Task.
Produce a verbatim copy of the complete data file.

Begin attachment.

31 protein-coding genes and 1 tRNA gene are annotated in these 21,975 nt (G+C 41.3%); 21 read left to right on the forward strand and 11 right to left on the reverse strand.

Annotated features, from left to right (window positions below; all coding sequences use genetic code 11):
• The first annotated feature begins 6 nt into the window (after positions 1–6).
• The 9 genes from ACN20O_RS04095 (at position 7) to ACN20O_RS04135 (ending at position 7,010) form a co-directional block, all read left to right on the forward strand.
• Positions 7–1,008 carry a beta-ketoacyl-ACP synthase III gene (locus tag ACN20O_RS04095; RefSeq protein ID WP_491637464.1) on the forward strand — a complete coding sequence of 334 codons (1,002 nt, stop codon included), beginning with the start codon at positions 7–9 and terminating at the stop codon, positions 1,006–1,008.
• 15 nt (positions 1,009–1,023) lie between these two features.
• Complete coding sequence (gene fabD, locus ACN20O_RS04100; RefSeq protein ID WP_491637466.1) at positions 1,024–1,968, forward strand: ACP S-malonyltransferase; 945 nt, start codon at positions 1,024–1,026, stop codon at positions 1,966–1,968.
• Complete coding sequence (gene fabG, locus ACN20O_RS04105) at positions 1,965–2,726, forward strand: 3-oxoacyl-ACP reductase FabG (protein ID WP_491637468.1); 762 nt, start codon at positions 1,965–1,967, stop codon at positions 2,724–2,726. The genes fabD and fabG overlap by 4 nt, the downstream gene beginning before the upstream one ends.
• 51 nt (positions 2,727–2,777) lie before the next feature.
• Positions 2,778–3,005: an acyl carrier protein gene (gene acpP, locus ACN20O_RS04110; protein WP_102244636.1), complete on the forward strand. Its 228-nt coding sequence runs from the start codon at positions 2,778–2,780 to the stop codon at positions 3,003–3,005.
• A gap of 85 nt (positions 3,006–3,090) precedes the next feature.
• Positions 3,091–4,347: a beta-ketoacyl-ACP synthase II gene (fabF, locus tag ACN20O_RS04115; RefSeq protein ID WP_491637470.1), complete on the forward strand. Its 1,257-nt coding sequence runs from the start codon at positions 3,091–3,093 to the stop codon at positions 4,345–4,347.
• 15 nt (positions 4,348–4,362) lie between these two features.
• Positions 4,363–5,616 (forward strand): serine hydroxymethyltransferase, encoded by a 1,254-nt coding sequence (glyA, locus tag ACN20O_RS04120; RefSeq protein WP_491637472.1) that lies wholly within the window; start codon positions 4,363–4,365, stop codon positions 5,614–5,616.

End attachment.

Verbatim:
31 protein-coding genes and 1 tRNA gene are annotated in these 21,975 nt (G+C 41.3%); 21 read left to right on the forward strand and 11 right to left on the reverse strand.

Annotated features, from left to right (window positions below; all coding sequences use genetic code 11):
• The first annotated feature begins 6 nt into the window (after positions 1–6).
• The 9 genes from ACN20O_RS04095 (at position 7) to ACN20O_RS04135 (ending at position 7,010) form a co-directional block, all read left to right on the forward strand.
• Positions 7–1,008 carry a beta-ketoacyl-ACP synthase III gene (locus tag ACN20O_RS04095; RefSeq protein ID WP_491637464.1) on the forward strand — a complete coding sequence of 334 codons (1,002 nt, stop codon included), beginning with the start codon at positions 7–9 and terminating at the stop codon, positions 1,006–1,008.
• 15 nt (positions 1,009–1,023) lie between these two features.
• Complete coding sequence (gene fabD, locus ACN20O_RS04100; RefSeq protein ID WP_491637466.1) at positions 1,024–1,968, forward strand: ACP S-malonyltransferase; 945 nt, start codon at positions 1,024–1,026, stop codon at positions 1,966–1,968.
• Complete coding sequence (gene fabG, locus ACN20O_RS04105) at positions 1,965–2,726, forward strand: 3-oxoacyl-ACP reductase FabG (protein ID WP_491637468.1); 762 nt, start codon at positions 1,965–1,967, stop codon at positions 2,724–2,726. The genes fabD and fabG overlap by 4 nt, the downstream gene beginning before the upstream one ends.
• 51 nt (positions 2,727–2,777) lie before the next feature.
• Positions 2,778–3,005: an acyl carrier protein gene (gene acpP, locus ACN20O_RS04110; protein WP_102244636.1), complete on the forward strand. Its 228-nt coding sequence runs from the start codon at positions 2,778–2,780 to the stop codon at positions 3,003–3,005.
• A gap of 85 nt (positions 3,006–3,090) precedes the next feature.
• Positions 3,091–4,347: a beta-ketoacyl-ACP synthase II gene (fabF, locus tag ACN20O_RS04115; RefSeq protein ID WP_491637470.1), complete on the forward strand. Its 1,257-nt coding sequence runs from the start codon at positions 3,091–3,093 to the stop codon at positions 4,345–4,347.
• 15 nt (positions 4,348–4,362) lie between these two features.
• Positions 4,363–5,616 (forward strand): serine hydroxymethyltransferase, encoded by a 1,254-nt coding sequence (glyA, locus tag ACN20O_RS04120; RefSeq protein WP_491637472.1) that lies wholly within the window; start codon positions 4,363–4,365, stop codon positions 5,614–5,616.